Ever get stuck and feel like giving up?

Of course, we all do at times. Maybe that new workout routine isn’t, well, quite working. You hate your job. You want a better relationship.  You’re tired and frustrated, and you just don’t have any more to give. You are done, d-o-n-e.

Moving on to something new is okay. Often, it’s merited.

But what distinguishes gracefully moving on and flat out giving up? (No one wants to be a quitter.)

How do you know when you’ve truly reached an outer most limit of your capacity: a complete impasse, never to be conquered? Or, could a break, some support, or a new day, bring a fresh perspective and a little more energy to just keep going; like an obstacle to overcome?

How do you make that call…tough one, right?

No one else can answer that for you. THAT quandary, is exactly why I triathlon. Preface, I’m not a pro and never will be. I’m a middle of the pack athlete, who sometimes walks on the run. A triathlon hobbyist.

Let me tell you something.

The first time I ran a half marathon I was thirty two. By mile 10, my feet hurt, my legs were jelly, and my mind said, “I’m done.”  To my own surprise, my body found the finish line.

Every time I triathlon I am tested.

Dismounting my bike after 56 miles of 22mph winds and the choppiest 1.2 mile swim of my life, I’m fried. My legs shake. Everything aches. Mind says, “Now I have to run a half marathon? I don’t know if I can do this. ”

I remember coach’s words. “When you get to the run, you’re almost done.”

One foot in front of the other, my body carries me across 13.1 miles to the finish line of my first Ironman 70.3 mile triathlon.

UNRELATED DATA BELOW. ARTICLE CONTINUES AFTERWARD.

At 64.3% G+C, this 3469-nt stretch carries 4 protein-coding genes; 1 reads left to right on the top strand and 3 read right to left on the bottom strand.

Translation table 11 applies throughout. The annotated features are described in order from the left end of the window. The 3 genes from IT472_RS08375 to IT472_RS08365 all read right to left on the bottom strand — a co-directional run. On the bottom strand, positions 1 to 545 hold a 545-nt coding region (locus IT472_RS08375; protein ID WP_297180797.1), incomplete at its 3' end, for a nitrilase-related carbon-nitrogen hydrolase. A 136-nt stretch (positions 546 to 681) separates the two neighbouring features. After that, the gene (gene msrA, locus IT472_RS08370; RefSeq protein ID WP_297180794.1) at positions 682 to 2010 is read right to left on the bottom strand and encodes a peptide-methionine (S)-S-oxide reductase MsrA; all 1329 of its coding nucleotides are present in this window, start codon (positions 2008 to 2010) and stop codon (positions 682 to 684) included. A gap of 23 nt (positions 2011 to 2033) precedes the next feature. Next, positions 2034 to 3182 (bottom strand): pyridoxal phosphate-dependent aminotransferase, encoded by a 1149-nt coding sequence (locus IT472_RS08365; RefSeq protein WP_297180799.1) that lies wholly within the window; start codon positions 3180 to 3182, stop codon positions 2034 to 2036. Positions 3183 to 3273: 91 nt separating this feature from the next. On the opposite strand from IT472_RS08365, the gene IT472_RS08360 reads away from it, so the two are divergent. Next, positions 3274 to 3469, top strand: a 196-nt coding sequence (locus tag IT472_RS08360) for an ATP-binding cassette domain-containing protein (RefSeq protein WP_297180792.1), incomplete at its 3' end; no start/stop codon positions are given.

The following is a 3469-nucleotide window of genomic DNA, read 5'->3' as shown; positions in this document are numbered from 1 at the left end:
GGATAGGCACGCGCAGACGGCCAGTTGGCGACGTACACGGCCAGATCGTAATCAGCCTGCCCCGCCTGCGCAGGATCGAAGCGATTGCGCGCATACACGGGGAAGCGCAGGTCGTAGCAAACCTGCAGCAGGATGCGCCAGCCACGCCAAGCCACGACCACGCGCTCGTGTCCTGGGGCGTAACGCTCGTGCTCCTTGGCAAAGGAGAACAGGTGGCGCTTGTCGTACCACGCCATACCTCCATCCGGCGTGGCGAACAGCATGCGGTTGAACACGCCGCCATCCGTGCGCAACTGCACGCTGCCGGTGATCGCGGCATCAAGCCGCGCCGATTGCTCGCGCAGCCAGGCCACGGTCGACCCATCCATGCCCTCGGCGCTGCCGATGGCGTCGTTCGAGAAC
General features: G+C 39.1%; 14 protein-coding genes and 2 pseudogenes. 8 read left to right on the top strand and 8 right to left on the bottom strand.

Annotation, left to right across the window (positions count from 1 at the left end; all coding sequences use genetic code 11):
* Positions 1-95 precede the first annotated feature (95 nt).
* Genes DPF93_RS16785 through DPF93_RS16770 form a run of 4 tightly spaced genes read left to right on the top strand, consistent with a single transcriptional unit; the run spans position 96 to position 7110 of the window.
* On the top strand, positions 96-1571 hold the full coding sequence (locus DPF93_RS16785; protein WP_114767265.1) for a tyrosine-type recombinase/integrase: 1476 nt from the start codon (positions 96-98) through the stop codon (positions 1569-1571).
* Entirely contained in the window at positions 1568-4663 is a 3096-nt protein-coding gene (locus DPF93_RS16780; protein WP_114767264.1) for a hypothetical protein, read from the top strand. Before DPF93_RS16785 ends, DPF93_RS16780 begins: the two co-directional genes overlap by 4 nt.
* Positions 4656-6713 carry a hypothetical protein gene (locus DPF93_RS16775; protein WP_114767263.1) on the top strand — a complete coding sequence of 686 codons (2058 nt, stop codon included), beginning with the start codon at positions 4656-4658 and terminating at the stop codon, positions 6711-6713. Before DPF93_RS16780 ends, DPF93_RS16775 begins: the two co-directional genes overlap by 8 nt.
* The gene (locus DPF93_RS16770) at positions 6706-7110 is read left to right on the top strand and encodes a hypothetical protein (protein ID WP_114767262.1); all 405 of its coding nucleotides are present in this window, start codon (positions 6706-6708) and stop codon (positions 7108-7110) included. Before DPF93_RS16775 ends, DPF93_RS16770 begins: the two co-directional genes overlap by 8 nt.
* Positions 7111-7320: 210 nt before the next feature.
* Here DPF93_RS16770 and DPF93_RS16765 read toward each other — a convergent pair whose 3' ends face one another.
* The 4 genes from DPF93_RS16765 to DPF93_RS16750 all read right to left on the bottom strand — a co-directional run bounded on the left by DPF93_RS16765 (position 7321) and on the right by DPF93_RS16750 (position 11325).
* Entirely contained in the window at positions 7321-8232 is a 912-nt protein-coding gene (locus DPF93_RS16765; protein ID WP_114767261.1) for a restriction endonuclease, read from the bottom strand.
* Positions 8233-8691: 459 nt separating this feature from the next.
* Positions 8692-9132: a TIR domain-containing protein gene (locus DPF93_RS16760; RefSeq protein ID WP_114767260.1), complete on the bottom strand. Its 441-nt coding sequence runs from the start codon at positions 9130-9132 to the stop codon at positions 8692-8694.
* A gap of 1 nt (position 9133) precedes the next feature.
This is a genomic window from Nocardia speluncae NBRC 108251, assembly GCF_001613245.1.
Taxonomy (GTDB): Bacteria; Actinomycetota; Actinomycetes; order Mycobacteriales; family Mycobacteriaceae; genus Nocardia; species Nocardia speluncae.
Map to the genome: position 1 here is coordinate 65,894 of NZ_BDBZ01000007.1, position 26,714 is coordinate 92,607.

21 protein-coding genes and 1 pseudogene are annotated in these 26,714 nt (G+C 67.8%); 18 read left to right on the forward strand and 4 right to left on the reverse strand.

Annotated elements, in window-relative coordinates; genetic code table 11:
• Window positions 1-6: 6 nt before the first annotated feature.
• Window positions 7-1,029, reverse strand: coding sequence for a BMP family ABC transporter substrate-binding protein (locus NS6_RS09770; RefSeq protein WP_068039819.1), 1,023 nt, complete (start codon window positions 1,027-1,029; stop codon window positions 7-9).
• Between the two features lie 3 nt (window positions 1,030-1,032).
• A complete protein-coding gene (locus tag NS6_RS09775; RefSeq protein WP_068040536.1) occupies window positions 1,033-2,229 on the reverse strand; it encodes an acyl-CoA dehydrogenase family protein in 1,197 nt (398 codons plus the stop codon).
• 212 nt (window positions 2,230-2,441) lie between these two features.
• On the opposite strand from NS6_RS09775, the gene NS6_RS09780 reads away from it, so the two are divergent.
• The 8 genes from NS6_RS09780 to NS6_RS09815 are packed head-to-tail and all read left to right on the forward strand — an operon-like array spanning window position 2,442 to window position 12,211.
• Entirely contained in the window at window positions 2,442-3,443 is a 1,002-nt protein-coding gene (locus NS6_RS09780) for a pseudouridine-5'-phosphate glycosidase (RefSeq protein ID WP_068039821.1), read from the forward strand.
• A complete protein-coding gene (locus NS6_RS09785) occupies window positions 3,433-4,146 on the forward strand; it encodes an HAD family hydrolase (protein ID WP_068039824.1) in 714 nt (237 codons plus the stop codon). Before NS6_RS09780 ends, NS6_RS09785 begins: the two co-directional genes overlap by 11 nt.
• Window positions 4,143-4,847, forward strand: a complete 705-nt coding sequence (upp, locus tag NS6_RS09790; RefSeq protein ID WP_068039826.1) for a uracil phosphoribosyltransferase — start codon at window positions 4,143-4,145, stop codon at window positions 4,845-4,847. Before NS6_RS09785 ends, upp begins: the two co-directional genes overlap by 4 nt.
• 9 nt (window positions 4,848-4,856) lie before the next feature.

Despite all the elements, no test is greater than the mental battle within me.

It doesn’t matter if it’s a fast paced sprint of less than thirty miles or one of the Iron distances. Every time I triathlon, at some point my mind says, “F-this.  You haven’t trained enough. You’re too slow. Stop the suffering. You can’t do this, so you may as well quit. ”

And yet, when I breathe, I quiet my mind. Encouraging fellow racers, my pains dissipate. I think of those with illness or physical limitations, and I am grateful for my health. I thank my body, and then my support network, one at a time.  And then, I do it all over again. And, again.

Carrying gratitude in my heart, something shifts. The finish line approaches and I realize I’m doing it. I’m almost done and I’m not quite sure how I got there.

Every time a finish line is within sight, I wonder, “Where else in life am I limiting myself?”

A volunteer hangs a medal around my neck and I feel like I can do anything.

No one can tell you when to move on, or when to dig a little deeper to just keep going. What I can tell you is this: I never thought I could be an athlete and now I Ironman.

The biggest hurdle in our way is not the time nor the distance, but our belief in our own abilities.

If you think you can, then you will. Maybe not today, or tomorrow, or three years from now, but if a dream lives in your heart and you pursue it with vengeance, you will get there.

Next time you feel like you simply cannot <fill in the blank> any more, before you quit, here are a few things  you can  try:

  • Take a break
  • Call a friend, a mentor, or anyone in your community (If you don’t have one, find one.)
  • Forget about yourself for a day and give of yourself for others
  • Do something you love
  • Sleep on it

And always remember, you can quit, or you can take a break and try again. Keep going.